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Tax Amnesty

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NEWS
October 30, 2001
Six of the state comptroller's branch offices will remain open until midnight tomorrow, the last day of the tax amnesty period. The amnesty program includes personal income taxes, employer withholding taxes, corporate income taxes, sales and use taxes, and admissions and amusement taxes. Sites of the offices and tax amnesty applications are available online, or by calling 410-260-7980 in Central Maryland or 800-MD- TAXES elsewhere.
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NEWS
By Robert B. Reich | November 16, 2011
Despite what the Supreme Court and Mitt Romney say, corporations aren't people. (I'll believe they are when Georgia and Texas start executing them.) The Supreme Court has ruled that corporations should be treated no differently than people who have First Amendment rights to spend money on politics. That was the majority's view in Citizens United v. Federal Election Commission -- a case that's opened the floodgates to big money in the upcoming election. Mr. Romney agrees corporations are people and doesn't believe their political spending should be limited.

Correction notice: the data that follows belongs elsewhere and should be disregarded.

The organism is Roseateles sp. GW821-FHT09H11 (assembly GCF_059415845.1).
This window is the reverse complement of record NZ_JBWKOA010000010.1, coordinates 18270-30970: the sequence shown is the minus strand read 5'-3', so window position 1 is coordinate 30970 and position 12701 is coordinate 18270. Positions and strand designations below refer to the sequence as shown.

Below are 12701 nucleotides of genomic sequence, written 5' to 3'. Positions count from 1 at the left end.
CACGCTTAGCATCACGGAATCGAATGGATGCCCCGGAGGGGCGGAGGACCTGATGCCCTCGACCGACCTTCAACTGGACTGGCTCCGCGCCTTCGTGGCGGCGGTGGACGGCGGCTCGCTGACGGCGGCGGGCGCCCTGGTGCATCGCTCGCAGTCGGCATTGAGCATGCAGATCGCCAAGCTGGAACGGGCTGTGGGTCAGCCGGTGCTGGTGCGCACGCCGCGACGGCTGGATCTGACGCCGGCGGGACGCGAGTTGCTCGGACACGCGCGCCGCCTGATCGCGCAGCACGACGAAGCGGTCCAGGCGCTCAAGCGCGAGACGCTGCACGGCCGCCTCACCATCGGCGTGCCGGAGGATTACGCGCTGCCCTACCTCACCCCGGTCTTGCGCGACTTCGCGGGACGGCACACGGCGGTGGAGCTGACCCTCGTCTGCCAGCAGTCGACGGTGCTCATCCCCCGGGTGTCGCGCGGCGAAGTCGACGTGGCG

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BUSINESS
By Robert Little and Robert Little,SUN STAFF | November 28, 2001
Delinquent taxpayers coughed up $39.2 million in previously unpaid taxes during Maryland's two-month amnesty period, the state comptroller said yesterday - more than once believed, but still far less than originally anticipated. The General Assembly had hoped to collect $70 million when it approved the amnesty program earlier this year, and it had even earmarked the money for specific programs. Because the funds came up short, $18 million intended for public education grants and volunteer fire companies won't be paid.
NEWS